1. I wonder why Jane doesnt go get a CT heart scan if she is so worried about heart disease. I did one to humor my doctor, who was pressuring me big time to get on statins, came back I have zero plaque. In spite of my “high” cholesterol, just over 300 (high LDL, but also very high HDL, and very low trig.). Results come back, hold your breath…zero plaque! Doc. shut up about the statins…
    It’s what I recommend to anyone who’s worried. Did your doctor still try to get you on statins? Take a look at this post from way back. Read the bottom portion.

  2. Thanks for that! In my low fat days I followed Miss Brody’s advice religiously, even have one of her cookbooks (which hasn’t been opened in 10 years). after 4 1/2 years of following a low carb approach to eating, my Triglycerides are 45 (as of may 2007) my total cholesterol is 200 even (down from 218 in 2003, ldl is 116, vldl of 9. but what i find most remarkable is my hdl is 75. It was 40 before I started in 2003.
    As Dave Barry says: I AM NOT MAKING THIS UP. A low-carb diet really does work for most people just as it has worked for you. Thanks for the nutritional/lab hisotry.

  3. Reminds me of one of my favorite things to tell people:
    Patient: Doctor, it hurts when I do this.
    Doctor: Then don’t do that.
    I guess Brody’s doctor missed that day in medical school.
    Had she taken that last plunge and actually become a vegetarian, I wonder what her blood work would look like? Funny that she draws the line against prevailing dogma when it comes to giving up meat.
    I, too, am surprised she didn’t make the final plunge.

  4. What a maroon!
    My favorite line was . . . “I will continue to follow a heart-healthy diet”. . .
    She has excoriated saturated fat for YEARS because ‘it raises bad cholesterol’.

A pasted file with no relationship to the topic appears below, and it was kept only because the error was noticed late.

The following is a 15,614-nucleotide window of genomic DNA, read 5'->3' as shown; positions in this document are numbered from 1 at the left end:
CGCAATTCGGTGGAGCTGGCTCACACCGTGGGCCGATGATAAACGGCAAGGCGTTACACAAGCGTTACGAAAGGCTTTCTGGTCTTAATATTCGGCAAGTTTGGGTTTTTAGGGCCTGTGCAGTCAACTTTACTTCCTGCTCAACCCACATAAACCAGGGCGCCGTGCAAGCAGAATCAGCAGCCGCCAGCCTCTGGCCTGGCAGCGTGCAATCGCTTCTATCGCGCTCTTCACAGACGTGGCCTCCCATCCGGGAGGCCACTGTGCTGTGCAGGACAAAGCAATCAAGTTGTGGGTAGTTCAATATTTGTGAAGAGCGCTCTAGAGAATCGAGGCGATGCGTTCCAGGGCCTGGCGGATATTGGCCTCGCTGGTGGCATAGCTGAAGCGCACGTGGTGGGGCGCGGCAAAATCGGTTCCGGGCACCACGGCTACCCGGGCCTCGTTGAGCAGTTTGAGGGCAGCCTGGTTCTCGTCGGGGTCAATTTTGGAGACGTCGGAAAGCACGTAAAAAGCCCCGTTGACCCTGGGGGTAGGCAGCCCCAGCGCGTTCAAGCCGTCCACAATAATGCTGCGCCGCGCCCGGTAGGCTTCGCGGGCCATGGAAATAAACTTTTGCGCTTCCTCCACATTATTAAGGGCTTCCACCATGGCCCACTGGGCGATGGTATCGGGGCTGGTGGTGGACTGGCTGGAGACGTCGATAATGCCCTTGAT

She is now following a diet that ‘raises bad cholesterol’ and christens it heart-healthy.
    Logic isn’t her strong point.
    Hi Walt–
    No, logic is not her strong point. Perhaps her diet has impaired her critical thinking skills. Or perhaps she’s just fatally infected with the low-fat meme. She followed such a ‘heart-healthy diet’ and watched her lipids situation deteriorate, so now she’s committing to it even more. Makes a lot of sense to me.

  5. I wonder how she was eating before to give her the high HDL and low triglycerides? Sounds vaguely like results from a low carb diet.
    A lot of people have crummy diets and have good lipid values. Another way to have these values is to follow a low-calorie diet and exercise a lot – both of which she does. One of the reasons there has been so much confusion about the negative effects of carbohydrates in the diet is that low-calorie diets bring about the same changes as do low-carb diets. The rural Asians, for example, consumed of necessity (they were poor and on the verge of malnutrition most of the time) a low-cal diet that was pretty high-carb and showed few ill effects from it. Their diets were high in carb as a percentage of overall calories, but actually fairly low in carbs overall because their caloric intake was so low.

  6. I was struck by her assertion that “a traveling salesman may have a hard time sticking to a low-fat, calorie-controlled diet.” A traveling salesman? What decade is she stuck in?
    I used to have *two* of Brody’s cookbooks and the recipes were gawdawful. Still, I used them religiously (bit by that meme for a few years to my chagrin). Everything lacked salt, tasted like cardboard, and if I served them to company, no one had seconds. Only copious amounts of cream, butter, salt, or olive oil could save these abominations.
    I finally got rid of her books during a huge cookbook purge back in 2004 after I realized the error of my ways and could plainly see that low carb and I were bound together for life. No point in having the wrong guidelines around taking up space. Most of my cookbooks were donated, but I wouldn’t wish Ms. Brody’s books on anyone, even at thrift store prices, so they went into the recycling bin.